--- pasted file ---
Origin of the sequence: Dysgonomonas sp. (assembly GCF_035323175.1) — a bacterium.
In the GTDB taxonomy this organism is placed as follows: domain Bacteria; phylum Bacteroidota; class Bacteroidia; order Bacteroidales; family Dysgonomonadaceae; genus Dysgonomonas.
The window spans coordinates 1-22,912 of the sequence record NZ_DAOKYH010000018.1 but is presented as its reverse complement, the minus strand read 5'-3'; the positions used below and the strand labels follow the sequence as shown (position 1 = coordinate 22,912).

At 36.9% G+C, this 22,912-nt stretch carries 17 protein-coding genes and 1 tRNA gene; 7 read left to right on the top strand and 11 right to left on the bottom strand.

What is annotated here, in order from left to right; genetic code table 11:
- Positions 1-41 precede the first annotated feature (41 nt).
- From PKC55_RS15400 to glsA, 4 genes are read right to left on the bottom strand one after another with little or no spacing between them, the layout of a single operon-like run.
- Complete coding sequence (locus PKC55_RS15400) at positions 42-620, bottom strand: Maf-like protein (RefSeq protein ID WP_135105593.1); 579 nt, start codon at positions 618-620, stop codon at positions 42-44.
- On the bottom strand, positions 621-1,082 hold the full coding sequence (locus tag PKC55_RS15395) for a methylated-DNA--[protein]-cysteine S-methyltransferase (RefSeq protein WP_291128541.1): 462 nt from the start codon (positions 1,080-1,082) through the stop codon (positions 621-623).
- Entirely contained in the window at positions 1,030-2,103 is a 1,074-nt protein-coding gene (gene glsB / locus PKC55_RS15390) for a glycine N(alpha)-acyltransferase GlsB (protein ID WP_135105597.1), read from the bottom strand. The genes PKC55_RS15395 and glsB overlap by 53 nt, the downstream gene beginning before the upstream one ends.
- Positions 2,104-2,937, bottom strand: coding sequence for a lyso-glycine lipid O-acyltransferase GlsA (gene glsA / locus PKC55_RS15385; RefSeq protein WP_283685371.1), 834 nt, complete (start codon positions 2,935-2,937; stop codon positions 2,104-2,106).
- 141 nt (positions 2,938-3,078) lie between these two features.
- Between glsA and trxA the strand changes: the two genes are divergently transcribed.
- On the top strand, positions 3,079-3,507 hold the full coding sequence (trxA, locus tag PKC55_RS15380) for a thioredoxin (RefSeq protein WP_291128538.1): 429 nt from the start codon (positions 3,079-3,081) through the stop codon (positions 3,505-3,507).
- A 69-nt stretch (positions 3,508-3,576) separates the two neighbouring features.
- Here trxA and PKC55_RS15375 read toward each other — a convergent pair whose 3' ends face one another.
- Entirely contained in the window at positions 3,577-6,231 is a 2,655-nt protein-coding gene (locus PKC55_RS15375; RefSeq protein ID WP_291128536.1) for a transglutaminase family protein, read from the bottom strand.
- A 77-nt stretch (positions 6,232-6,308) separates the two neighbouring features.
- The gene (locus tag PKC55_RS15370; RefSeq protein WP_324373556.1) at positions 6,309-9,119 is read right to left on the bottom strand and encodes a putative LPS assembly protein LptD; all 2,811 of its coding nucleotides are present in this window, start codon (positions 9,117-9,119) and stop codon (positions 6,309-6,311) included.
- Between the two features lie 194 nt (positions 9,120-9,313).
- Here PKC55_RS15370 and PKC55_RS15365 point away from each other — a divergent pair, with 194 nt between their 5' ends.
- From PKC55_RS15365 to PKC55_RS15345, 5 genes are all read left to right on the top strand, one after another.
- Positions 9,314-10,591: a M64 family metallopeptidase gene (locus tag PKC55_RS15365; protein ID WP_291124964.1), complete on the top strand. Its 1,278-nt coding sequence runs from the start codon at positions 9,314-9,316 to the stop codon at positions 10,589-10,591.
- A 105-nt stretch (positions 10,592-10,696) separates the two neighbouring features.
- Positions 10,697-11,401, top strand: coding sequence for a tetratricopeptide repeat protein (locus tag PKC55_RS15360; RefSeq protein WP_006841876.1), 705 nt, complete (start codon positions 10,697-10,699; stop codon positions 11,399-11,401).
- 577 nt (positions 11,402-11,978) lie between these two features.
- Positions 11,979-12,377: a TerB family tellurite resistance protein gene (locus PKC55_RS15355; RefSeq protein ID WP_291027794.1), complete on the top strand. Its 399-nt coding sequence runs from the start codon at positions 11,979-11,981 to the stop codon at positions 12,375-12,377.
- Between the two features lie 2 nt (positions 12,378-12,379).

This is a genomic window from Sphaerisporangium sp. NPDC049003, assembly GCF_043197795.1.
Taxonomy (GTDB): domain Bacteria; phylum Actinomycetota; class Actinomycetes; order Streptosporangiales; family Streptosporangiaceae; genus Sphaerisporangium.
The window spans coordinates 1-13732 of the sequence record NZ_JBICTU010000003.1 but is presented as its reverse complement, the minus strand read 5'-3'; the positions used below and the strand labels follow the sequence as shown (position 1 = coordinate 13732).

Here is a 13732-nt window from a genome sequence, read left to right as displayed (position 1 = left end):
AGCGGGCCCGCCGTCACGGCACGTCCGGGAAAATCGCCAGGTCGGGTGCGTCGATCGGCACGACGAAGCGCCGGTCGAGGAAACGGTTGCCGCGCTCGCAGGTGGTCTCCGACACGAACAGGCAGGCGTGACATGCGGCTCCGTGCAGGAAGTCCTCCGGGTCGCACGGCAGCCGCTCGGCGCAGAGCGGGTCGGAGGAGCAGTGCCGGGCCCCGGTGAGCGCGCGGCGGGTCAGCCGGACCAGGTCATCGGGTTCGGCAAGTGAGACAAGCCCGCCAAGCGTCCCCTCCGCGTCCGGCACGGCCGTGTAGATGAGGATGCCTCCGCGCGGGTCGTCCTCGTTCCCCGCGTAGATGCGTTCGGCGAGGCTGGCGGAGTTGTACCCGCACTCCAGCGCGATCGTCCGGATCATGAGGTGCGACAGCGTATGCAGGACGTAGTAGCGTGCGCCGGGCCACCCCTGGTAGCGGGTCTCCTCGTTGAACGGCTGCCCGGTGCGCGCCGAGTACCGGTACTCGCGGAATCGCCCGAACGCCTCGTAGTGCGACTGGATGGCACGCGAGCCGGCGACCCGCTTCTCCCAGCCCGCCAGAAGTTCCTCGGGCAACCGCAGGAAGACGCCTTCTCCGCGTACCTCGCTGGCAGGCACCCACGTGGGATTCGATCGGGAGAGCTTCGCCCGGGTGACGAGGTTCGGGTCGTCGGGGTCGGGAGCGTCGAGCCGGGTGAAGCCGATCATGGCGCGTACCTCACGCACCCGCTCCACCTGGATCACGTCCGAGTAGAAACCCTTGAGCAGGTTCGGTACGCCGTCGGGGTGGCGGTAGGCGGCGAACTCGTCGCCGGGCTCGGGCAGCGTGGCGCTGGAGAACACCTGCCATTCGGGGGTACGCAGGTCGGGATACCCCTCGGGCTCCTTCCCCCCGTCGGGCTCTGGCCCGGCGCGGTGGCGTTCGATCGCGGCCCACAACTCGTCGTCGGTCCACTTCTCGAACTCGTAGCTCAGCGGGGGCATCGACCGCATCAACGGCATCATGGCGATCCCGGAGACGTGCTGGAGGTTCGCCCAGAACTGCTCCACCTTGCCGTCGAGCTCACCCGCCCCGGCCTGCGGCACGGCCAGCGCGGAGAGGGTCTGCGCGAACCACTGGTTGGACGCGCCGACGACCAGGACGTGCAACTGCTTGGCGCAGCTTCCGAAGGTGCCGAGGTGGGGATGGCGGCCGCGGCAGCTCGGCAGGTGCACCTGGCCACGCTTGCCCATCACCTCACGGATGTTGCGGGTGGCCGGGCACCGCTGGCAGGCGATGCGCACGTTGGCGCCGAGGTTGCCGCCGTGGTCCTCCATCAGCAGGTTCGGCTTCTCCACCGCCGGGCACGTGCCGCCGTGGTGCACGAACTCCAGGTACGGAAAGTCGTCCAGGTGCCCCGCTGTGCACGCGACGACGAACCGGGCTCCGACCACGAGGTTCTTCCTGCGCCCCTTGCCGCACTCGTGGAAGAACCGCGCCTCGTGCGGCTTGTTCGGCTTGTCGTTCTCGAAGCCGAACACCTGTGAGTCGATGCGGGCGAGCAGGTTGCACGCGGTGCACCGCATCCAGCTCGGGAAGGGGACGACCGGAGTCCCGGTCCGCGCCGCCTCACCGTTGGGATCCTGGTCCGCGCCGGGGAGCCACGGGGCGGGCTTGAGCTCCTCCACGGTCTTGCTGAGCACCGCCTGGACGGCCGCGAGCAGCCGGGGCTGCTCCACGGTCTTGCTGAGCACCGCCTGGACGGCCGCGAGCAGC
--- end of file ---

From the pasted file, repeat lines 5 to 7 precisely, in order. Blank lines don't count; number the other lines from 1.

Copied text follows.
What is annotated here, in order from left to right; genetic code table 11:
- Positions 1-41 precede the first annotated feature (41 nt).
- From PKC55_RS15400 to glsA, 4 genes are read right to left on the bottom strand one after another with little or no spacing between them, the layout of a single operon-like run.